WW1 Casualties Remembered
ALBERT JOHN SIMMONS
In 2014 I produced a booklet to commemorate those with a connection to Hook Norton who lost their lives during the Great War. One of those was Albert John Simmons who was killed during the ill fated Gallipoli Campaign whilst serving with the 4th Battalion Worcester Regiment. The battalion initially landed at Gallipoli on 25th April 1915, however Albert was one of many replacements who did not arrive until July.
The war diaries of several regiments are now available to view online and it is from these sources that I have been able to ascertain how Albert lost his life.
On the 6th August the battalion left Gully Beach at 4am having been ordered to attack. Their mission was to capture an enemy trench known as Trench H13. Supporting artillery fire shelled the trench and the surrounding area for most of the day until 2.30pm when the infantry advance started. The Turks retaliated with their artillery which caused some of the British troops to move to other trenches before they were able to move forward in attack. Machine gun fire from the Turks pinned down the Worcesters and their brigade colleagues for a time before they were able to advance. Enemy fire accounted for many British troops and only a small section succeeded in getting more than 50 yards from their own trench.
Despite apparent initial losses some parts of the enemy trench were occupied. However, it could not be established until after dark how much had been occupied. The attacks on the flanks had failed and the only approach was across open ground. The remainder of the battalion was subjected to heavy machine gun fire which continued for some time even after the last line had nearly all been shot down. A patrol went out to try and locate parts of Trench H13 which might still be in British hands. However, after an hour the patrol were convinced that the Turks had recaptured it concluding that the British troops who had entered it during the day had either all been killed or captured.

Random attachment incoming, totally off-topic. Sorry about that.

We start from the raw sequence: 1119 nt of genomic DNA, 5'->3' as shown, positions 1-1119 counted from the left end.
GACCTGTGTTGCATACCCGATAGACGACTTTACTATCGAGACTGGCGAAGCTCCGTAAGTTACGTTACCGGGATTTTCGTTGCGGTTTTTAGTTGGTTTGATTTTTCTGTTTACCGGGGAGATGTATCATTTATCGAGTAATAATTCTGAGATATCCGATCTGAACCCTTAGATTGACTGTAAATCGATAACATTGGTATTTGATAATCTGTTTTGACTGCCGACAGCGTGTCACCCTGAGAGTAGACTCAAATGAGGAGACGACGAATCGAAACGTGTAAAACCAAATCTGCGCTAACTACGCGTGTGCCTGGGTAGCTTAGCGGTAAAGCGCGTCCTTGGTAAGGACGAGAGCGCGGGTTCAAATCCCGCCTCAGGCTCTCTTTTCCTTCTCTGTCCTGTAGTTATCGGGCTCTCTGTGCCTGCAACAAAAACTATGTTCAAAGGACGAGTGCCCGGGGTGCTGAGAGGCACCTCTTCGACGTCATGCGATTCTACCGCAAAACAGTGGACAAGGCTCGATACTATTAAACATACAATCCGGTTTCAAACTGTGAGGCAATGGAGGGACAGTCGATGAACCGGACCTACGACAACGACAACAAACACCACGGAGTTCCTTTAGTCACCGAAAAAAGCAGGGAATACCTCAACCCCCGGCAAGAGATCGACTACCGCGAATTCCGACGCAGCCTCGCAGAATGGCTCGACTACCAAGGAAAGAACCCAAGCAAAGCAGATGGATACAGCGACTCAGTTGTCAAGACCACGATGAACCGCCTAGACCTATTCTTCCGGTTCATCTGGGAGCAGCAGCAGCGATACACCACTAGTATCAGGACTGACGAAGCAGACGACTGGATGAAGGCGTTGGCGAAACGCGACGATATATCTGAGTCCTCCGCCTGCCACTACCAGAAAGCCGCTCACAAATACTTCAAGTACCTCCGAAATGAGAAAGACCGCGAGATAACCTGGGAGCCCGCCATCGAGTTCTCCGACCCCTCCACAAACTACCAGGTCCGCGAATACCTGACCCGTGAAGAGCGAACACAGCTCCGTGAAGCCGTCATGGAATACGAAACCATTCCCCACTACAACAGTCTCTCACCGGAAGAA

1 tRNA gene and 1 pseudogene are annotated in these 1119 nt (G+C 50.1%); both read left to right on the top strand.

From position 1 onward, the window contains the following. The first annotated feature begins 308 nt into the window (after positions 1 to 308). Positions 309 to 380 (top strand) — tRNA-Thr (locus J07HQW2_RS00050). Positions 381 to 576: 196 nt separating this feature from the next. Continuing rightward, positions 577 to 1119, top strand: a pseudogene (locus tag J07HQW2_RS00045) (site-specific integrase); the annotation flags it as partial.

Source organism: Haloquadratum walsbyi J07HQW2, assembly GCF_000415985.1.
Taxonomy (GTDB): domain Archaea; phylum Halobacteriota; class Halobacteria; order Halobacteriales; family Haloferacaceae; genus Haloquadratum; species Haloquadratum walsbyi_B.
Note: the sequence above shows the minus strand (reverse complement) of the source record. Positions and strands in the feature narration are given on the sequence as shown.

A sergeant and twelve men eventually returned to the British trench. They were the survivors of a group who had secured part of the enemy trench. They had bravely held on for several hours until they ran out of ammunition and returned under cover of darkness. During the night more wounded were brought in and at dawn on the 7th the battalion returned to Gully Beach to re-organise.
It is difficult to quantify the actual losses suffered by the battalion. It was recorded that the embarkation strength at Avonmouth back in March was 26 officers and 931 other ranks. One source stated that battalion strength on 6th August was 20 officers and 770 other ranks. The war diary records that out of these figures 16 officers and 752 other ranks were lost. This equates to an 80% rate of loss for the officers and an horrendous 98% rate of loss for other ranks. This has been noted as perhaps the highest percentage of losses incurred by any battalion during the course of the whole war even including the first day of the Battle of the Somme on 1st July 1916.
The 4th Battalion was evacuated from Gallipoli in January 1916 and sailed for France where they spent the rest of the war.
Albert Simmons was one of the 752 other ranks lost on that fateful day. He is remembered on the Helles Memorial, Turkey and also on the memorial in St Peter’s Church.